Deep-sea creatures that might look more at home as extras in a Steven Spielberg film have been found off Queensland's coast.
Ehrm ... what would you call this? Source: Supplied
THEY'RE the creepy critters from the deep that are rarely seen by humans, so it's no wonder the world watches with wide-eyes once a creature emerges from the depths of the ocean.
This incredible image of a two-headed dolphin surfaced after a man discovered its corpse on a Turkish beach this week.
Picture: Tugrul Metin Source: AP
"I couldn't take it in at first. I thought my eyes were playing tricks on me. I've never even heard about a dolphin like this let alone seen one with my own eyes — I was completely shocked," said sports teacher Tugrul Metin.
The dolphin was believed to have been a one-year-old calf measuring 3.2ft in length.
"Such a dolphin is a very rare occurrence — similar to the occurrence of conjoined human twins, "said Ak Deniz University's Mehmet Gokoglu.
The dolphin carcass follows a long list of incredible finds from the ocean. Here's the latest:
The dead whale shark is carried on a tractor in a seafood wholesale market in the Xiangzhi township in Quanzhou, east China's Fujian province. Source: AFP
The Chinese fisherman who pulled in this "super fish" was so proud of his catch he strapped it to his vehicle and brought it to market — apparently not realising it was an endangered whale shark.
The disturbing images of the whale shark — which is a protected species — being hauled through the town of Xiangzhi in Fujian province caused a stir on Weibo, China's equivalent to Twitter.
Local fishermen caught the whale shark, which they thought was a "sea monster" and reported to local police after returning from the sea. Source: AFP
GIANT 'SEA DRAGON'
Giant sea dragon, perhaps? Source: Supplied
The remains of this mysterious, bizarre sea creature found on a Spanish beach left experts baffled last September.
The four-metre-long creature, with what appear to be horns, was found decomposing on Luis Siret Beach in Villaricos, Spain, leaving locals wondering if they had caught a glimpse of a mythical sea monster from the deep.
"It's hard to know what we are dealing with," PROMAR Sea Life Defence Program spokesman Paco Toledano told Ideal Ameria.
"It's very decomposed and we cannot identify what it is."
Experts are baffled after the discovery of four-metre-long horned creature on a Spanish beach.
A video posted to YouTube showed the 9-metre long corpse on Pukehina Beach in the Bay of Plenty. Source: Supplied
This bizarre-looking corpse washed ashore in New Zealand last May, fuelling speculation that it was the remains of a prehistoric sea monster from the deep. The 9-metre-long corpse had basic flippers and a gaping jaw with long, sharp teeth.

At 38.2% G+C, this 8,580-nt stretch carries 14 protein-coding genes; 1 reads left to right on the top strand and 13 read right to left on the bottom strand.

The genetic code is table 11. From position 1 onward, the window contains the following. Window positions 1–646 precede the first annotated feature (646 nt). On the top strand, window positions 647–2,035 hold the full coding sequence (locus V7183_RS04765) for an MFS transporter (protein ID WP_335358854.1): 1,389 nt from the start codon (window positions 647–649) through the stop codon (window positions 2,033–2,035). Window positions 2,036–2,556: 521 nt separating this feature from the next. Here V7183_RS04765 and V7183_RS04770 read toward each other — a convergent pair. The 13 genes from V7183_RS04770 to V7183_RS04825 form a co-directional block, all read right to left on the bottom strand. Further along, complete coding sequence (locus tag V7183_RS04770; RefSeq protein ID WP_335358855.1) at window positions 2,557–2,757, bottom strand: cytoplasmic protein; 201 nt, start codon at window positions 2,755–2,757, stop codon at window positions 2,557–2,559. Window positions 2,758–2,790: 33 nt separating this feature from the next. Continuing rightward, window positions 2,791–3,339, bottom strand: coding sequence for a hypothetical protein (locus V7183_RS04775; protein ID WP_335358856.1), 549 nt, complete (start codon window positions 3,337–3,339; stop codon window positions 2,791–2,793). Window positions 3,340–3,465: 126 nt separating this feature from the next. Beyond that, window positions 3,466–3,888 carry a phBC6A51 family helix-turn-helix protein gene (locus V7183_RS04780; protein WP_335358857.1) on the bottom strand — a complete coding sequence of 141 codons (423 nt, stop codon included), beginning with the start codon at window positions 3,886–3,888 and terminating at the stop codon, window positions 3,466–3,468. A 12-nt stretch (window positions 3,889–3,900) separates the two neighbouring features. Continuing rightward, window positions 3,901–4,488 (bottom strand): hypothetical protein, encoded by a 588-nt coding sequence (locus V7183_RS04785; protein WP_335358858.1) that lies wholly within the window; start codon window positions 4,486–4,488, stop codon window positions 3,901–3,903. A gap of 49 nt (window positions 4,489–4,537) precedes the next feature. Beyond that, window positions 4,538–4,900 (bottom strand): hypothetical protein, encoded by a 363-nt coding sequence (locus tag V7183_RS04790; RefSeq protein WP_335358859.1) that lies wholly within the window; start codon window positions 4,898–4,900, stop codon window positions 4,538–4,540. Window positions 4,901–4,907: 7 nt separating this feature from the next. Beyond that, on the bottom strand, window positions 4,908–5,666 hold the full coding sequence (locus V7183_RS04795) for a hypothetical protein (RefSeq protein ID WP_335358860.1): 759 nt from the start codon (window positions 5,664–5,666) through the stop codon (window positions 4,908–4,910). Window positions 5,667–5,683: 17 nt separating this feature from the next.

Marine mammal expert Anton Van Heldon examined the 'monster' carcass and believes it is a killer whale, based on the fin structure.
A bizarre-looking carcass washed ashore recently on a New Zealand beach, fueling speculation that it was some sort of sea monster
THE MONTAUK MONSTER
Dubbed the Montauk Monster, rumours grew that it was part of a secret breeding program by the US Government. Source: Supplied
The Montauk Monster was an animal carcass thought to be a raccoon that washed ashore on a beach near the business district of Montauk, New York in July 2008. The identity of the creature has been the subject of controversy and speculation, especially considering it is not known what happened to the carcass.
Scientists measure a rare, giant octopus found dead on a beach in Los Muermos. Source: AP
In 2003, the bizarre 12-metre, 13-tonne "Chilean blob" shocked the world when it washed ashore on Los Muermos beach. Puzzled marine biologists speculated the blob could be a type of giant squid, but DNA tests on the blubbery mass eventually determined it was the remains of a sperm whale.
'UNICORN OF THE SEA'
Picture: Michael Baron Source: Supplied
Deep sea divers captured images of the elusive Pyrostremma spinosum in open water off the coast of Tasmania last year. The incredible deep-sea glow worm dubbed 'Unicorn of the Sea' can grow up to 30 metres long.
Picture: Michael Baron Source: Supplied
A marine science instructor snorkelling off the southern California coast spotted the silvery carcass of this 18-foot-long, serpent-like oarfish. Picture: Catalina Island Marine Institute Source: Supplied
A marine science instructor snorkelling off California couldn't believe her eyes when she saw the silvery carcass of a 5-metre-long, serpent-like oarfish.
Jasmine Santana of the Catalina Island Marine Institute needed more than 15 helpers to drag the giant sea creature to shore last October.
Because oarfish dive more than 914 metres deep, sightings of the creatures are rare and they are largely unstudied, according to CIMI.
The obscure fish apparently died of natural causes.
A Florida fisherman thought he was going to need a bigger boat after snagging a rare 362kg sea monster off Miami Beach.
Captain Mark Quartiano, better known as 'Mark the Shark', posted a photo of the bizarre catch on Instagram in November last year with the caption, "rare deep water dactylobatus caught while filming a TV show soon to air at the end of the year."
Very little is known about the species of fish apart from the fact it mostly inhabits muddy bottoms of the continental slope at depths of up to 915 metres.